Twenty-one kids and teenagers sued the federal government on Wednesday, arguing that inaction on climate change is a violation of their right to life, liberty and property. President Obama and his administration must immediately act to rebalance the earth, and protect it for the benefit of all Americans both now and in the future, the lawsuit demands.
As a legal matter, the merits of the kids’ argument will now be weighed by a judge in the U.S. district court overseeing Eugene, Oregon. But dangerous, man-made global warming is already established science, and kids in the United States are already suffering, the lawsuit tries to make clear. Here are some of the “youth plaintiffs'” stories, shared with permission of Our Children’s Trust, an Oregon-based nonprofit that compiled the case.
Xiuhtezcatl Martinez is a 15-year-old climate activist from Boulder, Colorado, and an "indigenous, environmental, eco hip-hop artist," as he told msnbc earlier this year. He’s also a member of Obama’s youth council, and a three-time speaker at the United Nations. He's been profiled in Rolling Stone, and some of his fans have started calling him “the Anti-Bieber.”
Martinez “suffers harm to his spiritual and cultural practices” as a result of the U.S. government’s support of fossil fuels, and the climate change that results, the lawsuit alleges. That’s partly because Martinez is of Aztec descent, and his culture demands honor and respect for the earth. But the lawsuit also alleges that the setting for these sacred rituals has been burnt, dried, flooded, infested, and thrashed to the brink of destruction.
Zealand Bell is an 11-year-old from Eugene, Oregon, and one of eight plaintiffs from the state. Their stories share a theme of poorer health, less opportunity for recreation, and concern for the future of their food and water supply. Bell, for instance, has canceled or curtailed rafting trips with his family as a result of climate change-related heat waves, the lawsuit alleges. He’s also lost time for biking, soccer and basketball.
But perhaps the most upsetting aspect of his allegations relate to health and economic well-being. Bell suffers from allergies, which rise with pollen counts, which scientists say are tied to climate change. His mother relies on seasonal work at the Williamette Pass ski resort, but last year there was no work, because there was almost no snow, and therefore no ski season in that area.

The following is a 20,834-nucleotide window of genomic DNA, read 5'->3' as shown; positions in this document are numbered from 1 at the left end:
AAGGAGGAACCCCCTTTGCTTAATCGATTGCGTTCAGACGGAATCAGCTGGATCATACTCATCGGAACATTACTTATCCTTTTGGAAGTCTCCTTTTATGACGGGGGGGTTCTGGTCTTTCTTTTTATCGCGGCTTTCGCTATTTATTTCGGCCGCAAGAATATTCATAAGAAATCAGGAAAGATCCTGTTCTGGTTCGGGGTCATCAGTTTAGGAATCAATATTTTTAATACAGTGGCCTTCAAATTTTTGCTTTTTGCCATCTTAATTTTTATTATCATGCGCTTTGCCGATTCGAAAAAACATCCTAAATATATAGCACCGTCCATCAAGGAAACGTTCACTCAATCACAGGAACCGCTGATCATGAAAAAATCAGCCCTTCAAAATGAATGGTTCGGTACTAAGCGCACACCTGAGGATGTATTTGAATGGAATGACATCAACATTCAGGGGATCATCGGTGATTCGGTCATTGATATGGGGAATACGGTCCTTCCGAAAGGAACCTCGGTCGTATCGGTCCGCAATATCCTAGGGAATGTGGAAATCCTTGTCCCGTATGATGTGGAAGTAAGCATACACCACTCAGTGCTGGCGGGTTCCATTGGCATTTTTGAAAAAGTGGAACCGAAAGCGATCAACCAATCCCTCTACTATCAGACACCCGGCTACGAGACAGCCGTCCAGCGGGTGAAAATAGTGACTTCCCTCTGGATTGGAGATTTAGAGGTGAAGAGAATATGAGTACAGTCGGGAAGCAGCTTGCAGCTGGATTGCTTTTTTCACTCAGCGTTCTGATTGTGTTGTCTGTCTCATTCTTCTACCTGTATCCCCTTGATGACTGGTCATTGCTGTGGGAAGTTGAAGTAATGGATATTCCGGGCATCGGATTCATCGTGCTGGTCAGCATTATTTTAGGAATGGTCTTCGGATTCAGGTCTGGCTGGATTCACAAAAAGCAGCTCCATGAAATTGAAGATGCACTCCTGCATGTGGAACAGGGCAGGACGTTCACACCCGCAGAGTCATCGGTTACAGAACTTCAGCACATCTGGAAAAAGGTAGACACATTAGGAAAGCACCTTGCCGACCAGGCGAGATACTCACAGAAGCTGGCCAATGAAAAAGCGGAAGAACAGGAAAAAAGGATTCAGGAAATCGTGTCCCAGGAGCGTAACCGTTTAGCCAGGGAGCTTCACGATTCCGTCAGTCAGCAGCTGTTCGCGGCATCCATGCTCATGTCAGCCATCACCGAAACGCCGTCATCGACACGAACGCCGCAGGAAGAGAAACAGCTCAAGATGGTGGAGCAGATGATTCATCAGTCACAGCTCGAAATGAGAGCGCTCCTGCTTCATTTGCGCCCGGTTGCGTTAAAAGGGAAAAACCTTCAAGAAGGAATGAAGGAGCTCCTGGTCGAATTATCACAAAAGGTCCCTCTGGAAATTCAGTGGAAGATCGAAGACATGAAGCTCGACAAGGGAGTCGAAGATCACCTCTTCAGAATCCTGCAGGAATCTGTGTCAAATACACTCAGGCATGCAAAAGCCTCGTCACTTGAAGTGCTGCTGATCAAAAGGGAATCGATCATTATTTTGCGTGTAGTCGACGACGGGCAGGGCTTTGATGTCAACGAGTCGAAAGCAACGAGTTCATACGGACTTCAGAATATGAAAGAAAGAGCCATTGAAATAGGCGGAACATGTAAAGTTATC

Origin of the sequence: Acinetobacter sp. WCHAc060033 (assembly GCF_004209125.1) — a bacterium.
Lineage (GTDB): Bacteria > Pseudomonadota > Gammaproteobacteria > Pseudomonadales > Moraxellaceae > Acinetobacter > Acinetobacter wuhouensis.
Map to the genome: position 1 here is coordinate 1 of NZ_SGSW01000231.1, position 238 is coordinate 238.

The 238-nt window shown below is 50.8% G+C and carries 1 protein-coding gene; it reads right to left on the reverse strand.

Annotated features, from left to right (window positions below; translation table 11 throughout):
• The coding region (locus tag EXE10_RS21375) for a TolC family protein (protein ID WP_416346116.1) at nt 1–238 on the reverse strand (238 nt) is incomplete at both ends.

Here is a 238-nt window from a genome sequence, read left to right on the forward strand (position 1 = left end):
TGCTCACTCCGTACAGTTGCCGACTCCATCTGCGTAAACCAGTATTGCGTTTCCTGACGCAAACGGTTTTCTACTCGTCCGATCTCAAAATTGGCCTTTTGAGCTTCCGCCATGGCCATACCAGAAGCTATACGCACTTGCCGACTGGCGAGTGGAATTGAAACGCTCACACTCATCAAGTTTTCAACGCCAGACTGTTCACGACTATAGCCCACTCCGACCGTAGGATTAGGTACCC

Avery McRae is another Oregonian, a 10-year-old from Eugene. She’s a water-lover who likes to visit lakes and rivers throughout the state. This summer, however, she hasn’t been able to find as much of that kind of fun, the lawsuit says. The alleged cause: drought and heat. Some waterways are shriveled and others are clotted with green algae. “It’s, like, really gross to swim in them,” McRae told msnbc.
Levi Draheim is the youngest plaintiff, an 8-year-old from Indialantic, Florida. His allegations are also some of the most severe. He suffers the drought and heat that many of the other plaintiffs allege. But because his childhood home is on a barrier island, he lives in fear of storms as well. Climate change, the lawsuit argues, has already fouled best part of Draheim’s home, the once-pristine beaches and lagoons that decorate the area.
In the last few years, he’s noticed a “seaweed invasion,” a sulfurous tide of sargassum that rots on shore and sends a spoiled egg smell wafting over visitors. The Indian River Lagoon is already a no-go zone for Draheim, because of the what the lawsuit suggests is an uptick in climate-related bacteria that devours flesh. He is similarly limited to certain safe areas of the Atlantic Ocean “due to an increase in flesh-eating bacteria.”
The White House did not respond to an msnbc request for comment on the lawsuit. A spokesperson for the Environmental Protection Agency, which is also named in the lawsuit, declined to address the specific merits of the lawsuit. But the agency officially agrees that the government has “a moral obligation to leave a healthy planet for future generations,” as the spokesperson put it.
She pointed to the White House’s Climate Action Plan — and the EPA’s controversial Clean Power Plan — as examples of remedies already underway. But another plaintiff attached to the lawsuit calls these efforts “ineffectual” and “demonstrably short" of what is needed.
James Hansen is a climate researcher who headed NASA’s Goddard’s Institute for Space Studies for more than 30 years and first warned Congress of global warming in 1988. His granddaughter is one of the plaintiffs, and Hansen himself — fresh from calling Obama’s climate change policies “practically worthless” — is listed as a “guardian for future generations.”
Late last month, he and 16 co-authors concluded that the glaciers of Greenland and Antarctica will melt 10-times faster than previous estimates, raising ocean levels 10 feet in as little as a half century. That research and years of additional work is comprises a literal “Exhibit A” in the lawsuit, which lays down the danger of global warming and the steps needed to bring the earth back into “energy balance.”
“A livable future includes the opportunity to drink clean water, to grow food, to be free from direct and imminent property damage caused by extreme weather events,” the Hansen section of the lawsuit argues. “Youth Plaintiffs are suffering both immediate and threatened injuries as a result of actions and omissions by the Defendants alleged herein and will continue to suffer life-threatening and irreversible injuries without the relief sought.”